Zelekha: I'll step down in December

Finance Ministry accountant-general says he'll quit after PM's Leumi probe, implementation of reforms.

November 10, 2007 20:37
2 minute read.
YARON Zelekha 88 224

YARON Zelekha 88 224. (photo credit: Ariel Jerozolimski)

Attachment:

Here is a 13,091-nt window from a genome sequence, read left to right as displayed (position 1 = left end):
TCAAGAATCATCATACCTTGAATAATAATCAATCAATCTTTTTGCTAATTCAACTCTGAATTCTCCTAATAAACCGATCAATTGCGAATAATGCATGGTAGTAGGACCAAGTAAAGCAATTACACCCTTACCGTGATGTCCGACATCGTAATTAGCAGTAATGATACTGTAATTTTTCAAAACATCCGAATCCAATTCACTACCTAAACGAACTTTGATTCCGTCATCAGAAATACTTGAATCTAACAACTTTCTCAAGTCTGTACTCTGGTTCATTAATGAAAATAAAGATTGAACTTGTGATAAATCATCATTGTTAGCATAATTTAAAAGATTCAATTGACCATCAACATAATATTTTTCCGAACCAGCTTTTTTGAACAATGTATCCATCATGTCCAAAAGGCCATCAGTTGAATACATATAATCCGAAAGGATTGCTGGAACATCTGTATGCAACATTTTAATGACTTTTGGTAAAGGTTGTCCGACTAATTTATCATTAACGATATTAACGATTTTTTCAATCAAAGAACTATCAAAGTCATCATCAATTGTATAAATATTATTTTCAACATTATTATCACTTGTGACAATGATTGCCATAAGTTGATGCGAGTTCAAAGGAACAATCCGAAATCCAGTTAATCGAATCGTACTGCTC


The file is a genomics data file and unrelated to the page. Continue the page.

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Finance Ministry Accountant-General Yaron Zelekha will resign in December, he announced in an interview with Channel 10 on Saturday evening. Zelekha's resignation will follow what he said were the completion of two necessary steps before he could leave his post: a criminal investigation against Prime Minister Ehud Olmert into the Bank Leumi affair and the implementation of a list of reforms within the framework of his position. "I will step down in a month on the date I choose," Zelekha said, claiming that the prime minister's investigation was at an end. Regarding his reforms, the accountant-general said that following months of hard work, "no stone has been left unturned, no shekel unseen and no protocol unrevised." Zelekha, who notified State Comptroller Micha Lindenstrauss of his intention to resign earlier Saturday, told Channel 10 that had he decided to remain in his position, Lindenstrauss would have issued a defense warrant on his behalf preventing a forced termination from taking place. Last month Zelekha requested that Lindenstrauss issue a temporary order freezing Finance Minister Ronnie Bar-On's decision not to extend the accountant-general's term on the grounds that he was a whistle blower and should therefore be allowed to remain in duty. On August 29, Bar-On informed Zelekha that his contract, which was set to expire on October 19, would not be renewed. A few days later, MKs Shelly Yacimovich (Labor) and Arye Eldad (National Union/National Religious Party) filed an appeal against Bar-On's decision, charging that Zelekha was not being allowed to continue working because the accountant-general filed complaints against Olmert with Lindenstrauss. Lindenstrauss pointed out that Bar-On said Zelekha's contract would not be renewed because he believed senior positions should be rotated so that those who hold them do not go stale. However, Lindenstrauss said he was skeptical that was the real reason, noting that after Zelekha complained about Olmert, there were attempts to fire him until Attorney-General Menahem Mazuz made it clear he would not allow it, if only for the fact that people might suspect he was being dismissed because of the Bank Leumi affair. Zelekha was the government official who first raised suspicions of foul play in the tender for the sale of the government's controlling share of Bank Leumi. According to the accountant-general, Olmert allegedly tried to tilt the tender during his tenure as finance minister in 2005 in favor of a personal friend, Australian businessman Frank Lowy. A police investigation recently ended with Olmert as the last witness questioned, but no recommendations to press charges have yet been made. But while Zelekha has won the protection of Lindenstrauss and praise of MKs such as Yacimovich, he has also managed to make some powerful enemies, even outside the context of his whistle-blowing activities. There have been reports recently about complaints concerning the inability of the Treasury to function properly due to difficulties in relations between Zelekha and other Treasury employees. •

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